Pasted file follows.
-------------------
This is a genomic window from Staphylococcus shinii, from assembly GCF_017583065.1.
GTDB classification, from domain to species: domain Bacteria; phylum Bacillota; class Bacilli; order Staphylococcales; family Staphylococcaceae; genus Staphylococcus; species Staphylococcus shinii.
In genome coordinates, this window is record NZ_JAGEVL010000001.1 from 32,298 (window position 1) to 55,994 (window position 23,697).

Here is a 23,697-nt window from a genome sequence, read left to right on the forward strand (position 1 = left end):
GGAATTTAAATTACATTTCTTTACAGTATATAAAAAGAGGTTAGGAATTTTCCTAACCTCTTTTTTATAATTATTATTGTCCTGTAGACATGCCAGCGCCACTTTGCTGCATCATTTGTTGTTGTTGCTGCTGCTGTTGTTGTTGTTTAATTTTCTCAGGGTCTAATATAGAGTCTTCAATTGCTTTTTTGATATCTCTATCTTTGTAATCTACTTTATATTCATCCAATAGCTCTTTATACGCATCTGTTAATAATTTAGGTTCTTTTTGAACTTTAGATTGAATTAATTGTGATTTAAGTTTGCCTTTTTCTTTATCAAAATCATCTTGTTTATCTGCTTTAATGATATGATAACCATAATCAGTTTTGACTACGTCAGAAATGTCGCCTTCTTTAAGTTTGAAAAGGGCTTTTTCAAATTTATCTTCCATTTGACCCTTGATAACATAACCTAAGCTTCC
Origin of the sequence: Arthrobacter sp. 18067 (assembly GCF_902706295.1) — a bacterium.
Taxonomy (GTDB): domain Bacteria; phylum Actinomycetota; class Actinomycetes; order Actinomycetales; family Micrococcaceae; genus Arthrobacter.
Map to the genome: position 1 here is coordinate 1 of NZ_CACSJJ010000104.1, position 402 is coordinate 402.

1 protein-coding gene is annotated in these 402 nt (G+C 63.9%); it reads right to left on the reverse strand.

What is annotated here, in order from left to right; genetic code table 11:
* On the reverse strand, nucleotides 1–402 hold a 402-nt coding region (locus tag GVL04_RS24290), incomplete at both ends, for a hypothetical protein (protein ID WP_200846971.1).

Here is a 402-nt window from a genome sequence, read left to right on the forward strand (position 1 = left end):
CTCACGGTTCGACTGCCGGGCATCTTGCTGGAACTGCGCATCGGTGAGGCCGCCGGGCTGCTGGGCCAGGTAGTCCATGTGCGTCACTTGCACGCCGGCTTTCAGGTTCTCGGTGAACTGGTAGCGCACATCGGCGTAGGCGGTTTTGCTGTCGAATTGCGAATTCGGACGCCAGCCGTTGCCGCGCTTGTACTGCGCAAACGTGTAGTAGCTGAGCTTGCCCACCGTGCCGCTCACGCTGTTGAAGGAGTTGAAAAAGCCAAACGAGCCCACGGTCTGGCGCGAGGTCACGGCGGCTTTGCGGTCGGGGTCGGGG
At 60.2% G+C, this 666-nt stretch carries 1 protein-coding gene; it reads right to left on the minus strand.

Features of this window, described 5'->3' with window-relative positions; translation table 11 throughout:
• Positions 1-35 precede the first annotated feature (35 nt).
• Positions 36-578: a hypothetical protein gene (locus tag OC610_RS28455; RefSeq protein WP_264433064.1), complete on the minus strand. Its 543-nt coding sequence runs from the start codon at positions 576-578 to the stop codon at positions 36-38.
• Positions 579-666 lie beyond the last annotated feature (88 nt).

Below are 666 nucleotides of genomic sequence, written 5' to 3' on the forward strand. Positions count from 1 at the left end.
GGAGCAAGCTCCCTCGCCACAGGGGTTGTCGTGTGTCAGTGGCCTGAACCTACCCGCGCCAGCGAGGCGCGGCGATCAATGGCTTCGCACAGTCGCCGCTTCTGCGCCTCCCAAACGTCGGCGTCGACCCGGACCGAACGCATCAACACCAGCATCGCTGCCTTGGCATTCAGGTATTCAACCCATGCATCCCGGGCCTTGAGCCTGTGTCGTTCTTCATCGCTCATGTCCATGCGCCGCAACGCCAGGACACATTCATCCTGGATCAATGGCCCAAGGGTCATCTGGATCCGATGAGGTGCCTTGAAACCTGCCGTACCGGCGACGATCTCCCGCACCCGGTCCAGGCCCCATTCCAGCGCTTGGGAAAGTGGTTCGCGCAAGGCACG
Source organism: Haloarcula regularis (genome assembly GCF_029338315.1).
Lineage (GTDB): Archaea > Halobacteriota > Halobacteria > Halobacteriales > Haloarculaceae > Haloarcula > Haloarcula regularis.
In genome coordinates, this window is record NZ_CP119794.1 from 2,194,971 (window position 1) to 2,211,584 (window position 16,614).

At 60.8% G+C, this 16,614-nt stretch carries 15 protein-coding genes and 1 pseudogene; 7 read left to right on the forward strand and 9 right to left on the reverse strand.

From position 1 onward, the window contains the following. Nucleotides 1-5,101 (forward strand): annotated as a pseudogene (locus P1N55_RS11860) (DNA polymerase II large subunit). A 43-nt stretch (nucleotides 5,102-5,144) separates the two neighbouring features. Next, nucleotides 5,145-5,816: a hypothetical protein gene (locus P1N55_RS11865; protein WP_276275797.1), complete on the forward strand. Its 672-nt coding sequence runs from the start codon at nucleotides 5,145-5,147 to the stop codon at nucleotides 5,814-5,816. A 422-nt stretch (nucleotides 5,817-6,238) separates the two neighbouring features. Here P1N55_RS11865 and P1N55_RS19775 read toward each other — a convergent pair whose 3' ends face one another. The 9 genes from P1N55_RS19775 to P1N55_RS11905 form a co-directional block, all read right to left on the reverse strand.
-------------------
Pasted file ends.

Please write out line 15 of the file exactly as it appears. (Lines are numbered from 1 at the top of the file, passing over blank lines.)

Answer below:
Features of this window, described 5'->3' with window-relative positions; translation table 11 throughout: